They’re made by mixing butter, sugar, eggs, vanilla extract, milk, water, salt, cornstarch, and flour. Krumkake are then ‘baked’ using a hot cookie iron. While they’re still warm and pliable, they can be shaped into cones.
Krumkake are then, traditionally, filled with some kind of cream. Simple vanilla cream or pastry cream, chocolate mousse, lemon curd, and berry-flavored creams are all popular choices.
Gluten-Free Christmas Cookies
Gluten-free Christmas cookies are easier to achieve now than ever before. There are many different gluten-free flour options available on the market, most of which you can easily use to substitute for regular flour.
Vegan Christmas Cookies
Vegan Christmas cookies are easily made by substituting any animal-derived ingredients with vegan alternatives.
Butter can be replaced with vegan butter or coconut oil, milk with oat or almond varieties, and eggs with aquafaba or yogurt.
There are also plenty of options when it comes to vegan baking chocolate. Some of the most popular vegan brands include Pascha, Pure Food, and Hu.
Traditional Christmas Cookies
As you’ll see from our extensive list above, there are plenty of traditional Christmas cookie recipes available from all over the world.
From Medieval European cookies to South American, Norwegian, and German varieties, every country and era has their own special recipes.
Use one or several of the above to create your own traditional Christmas bakes, and enjoy them year after year.
Easy Christmas Cookies
The easiest Christmas cookies tend to have few ingredients – Danish butter cookies, traditional shortbread, and sugar cookies are among the easiest.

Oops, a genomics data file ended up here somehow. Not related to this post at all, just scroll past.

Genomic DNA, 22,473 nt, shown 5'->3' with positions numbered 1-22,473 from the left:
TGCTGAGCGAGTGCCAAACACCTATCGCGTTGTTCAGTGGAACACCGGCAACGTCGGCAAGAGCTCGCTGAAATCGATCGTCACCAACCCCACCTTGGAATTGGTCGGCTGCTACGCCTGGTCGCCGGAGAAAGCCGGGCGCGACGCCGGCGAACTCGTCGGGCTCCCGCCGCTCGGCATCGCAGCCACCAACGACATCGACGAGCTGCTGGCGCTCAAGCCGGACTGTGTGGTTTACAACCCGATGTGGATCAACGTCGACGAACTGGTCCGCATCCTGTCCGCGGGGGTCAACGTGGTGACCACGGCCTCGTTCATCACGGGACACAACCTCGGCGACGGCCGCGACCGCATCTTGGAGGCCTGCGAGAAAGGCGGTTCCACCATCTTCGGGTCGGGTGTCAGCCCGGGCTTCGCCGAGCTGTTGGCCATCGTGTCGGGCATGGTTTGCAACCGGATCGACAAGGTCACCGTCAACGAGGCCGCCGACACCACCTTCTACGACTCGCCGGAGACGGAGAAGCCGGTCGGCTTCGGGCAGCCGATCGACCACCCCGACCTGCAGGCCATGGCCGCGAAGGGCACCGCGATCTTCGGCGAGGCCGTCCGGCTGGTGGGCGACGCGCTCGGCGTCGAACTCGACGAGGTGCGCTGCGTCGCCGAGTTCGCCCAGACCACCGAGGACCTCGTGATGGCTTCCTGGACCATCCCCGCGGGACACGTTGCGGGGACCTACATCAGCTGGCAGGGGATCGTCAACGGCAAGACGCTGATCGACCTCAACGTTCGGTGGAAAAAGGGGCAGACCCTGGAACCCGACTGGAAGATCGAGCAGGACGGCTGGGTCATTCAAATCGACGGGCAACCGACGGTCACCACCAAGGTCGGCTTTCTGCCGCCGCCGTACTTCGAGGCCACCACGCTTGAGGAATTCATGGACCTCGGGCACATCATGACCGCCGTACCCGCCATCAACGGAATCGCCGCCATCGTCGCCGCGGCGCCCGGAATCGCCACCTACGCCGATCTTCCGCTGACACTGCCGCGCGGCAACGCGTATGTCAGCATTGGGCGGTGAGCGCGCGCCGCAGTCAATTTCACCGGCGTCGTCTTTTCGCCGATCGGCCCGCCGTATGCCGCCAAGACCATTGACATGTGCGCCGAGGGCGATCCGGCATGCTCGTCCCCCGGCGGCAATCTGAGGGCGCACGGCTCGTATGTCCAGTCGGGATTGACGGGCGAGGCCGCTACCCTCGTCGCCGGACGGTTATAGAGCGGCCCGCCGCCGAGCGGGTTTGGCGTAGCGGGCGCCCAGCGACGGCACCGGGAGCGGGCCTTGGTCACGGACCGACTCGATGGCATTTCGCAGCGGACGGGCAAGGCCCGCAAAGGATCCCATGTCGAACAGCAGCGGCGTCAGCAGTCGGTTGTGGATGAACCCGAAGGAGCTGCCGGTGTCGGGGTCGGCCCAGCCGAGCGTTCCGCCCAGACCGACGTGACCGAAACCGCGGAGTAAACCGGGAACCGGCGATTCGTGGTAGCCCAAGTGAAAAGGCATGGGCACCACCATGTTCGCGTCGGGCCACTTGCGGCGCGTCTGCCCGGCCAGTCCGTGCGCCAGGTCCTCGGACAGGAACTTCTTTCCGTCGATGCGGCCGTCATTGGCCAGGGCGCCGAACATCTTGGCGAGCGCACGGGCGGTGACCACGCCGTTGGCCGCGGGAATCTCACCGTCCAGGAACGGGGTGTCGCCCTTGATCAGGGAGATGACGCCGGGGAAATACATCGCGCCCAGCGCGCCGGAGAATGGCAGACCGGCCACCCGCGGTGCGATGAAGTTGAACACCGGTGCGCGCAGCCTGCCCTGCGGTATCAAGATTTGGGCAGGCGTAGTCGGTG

These are all also quite similar in style and ingredients. You’ll find that the best way to work with any kind of buttery dough like this is to chill it well before rolling out a sheet.
That way you’ll be able to cut out even shapes that don’t melt or smudge while you’re transferring them to the oven.
Tips and Ideas on How to Decorate Christmas Cookies
The best part of baking Christmas cookies is arguably the decorating (besides eating them — we know you thought it too.) This is a fun task that can be enjoyed by young and old alike. Below are some of our favorite tips for decorating your special Christmas cookies.
Use High Quality Ingredients
Many Christmas cookie recipes call for only a few ingredients. It therefore makes sense to buy the best possible ones, so they’ll be especially good. High quality vanilla extract, for instance, is well worth it, as is good, fairtrade chocolate.
Follow the Recipe
As with all baked goods, cookies turn out best when you really follow the recipe.
Baking isn’t well-suited for experimenting (unless you’re a very experienced baker, that is.) Pick a recipe you like that ideally already has some good reviews, and stick to it.
Take Your Time
Taking the time to bake and setting out ingredients such as butter and eggs in advance, so they can warm to room temperature, makes sense.
Rushed baking rarely turns out very good. Taking your time with your baking has the added benefit of making it an enjoyable, mindful activity.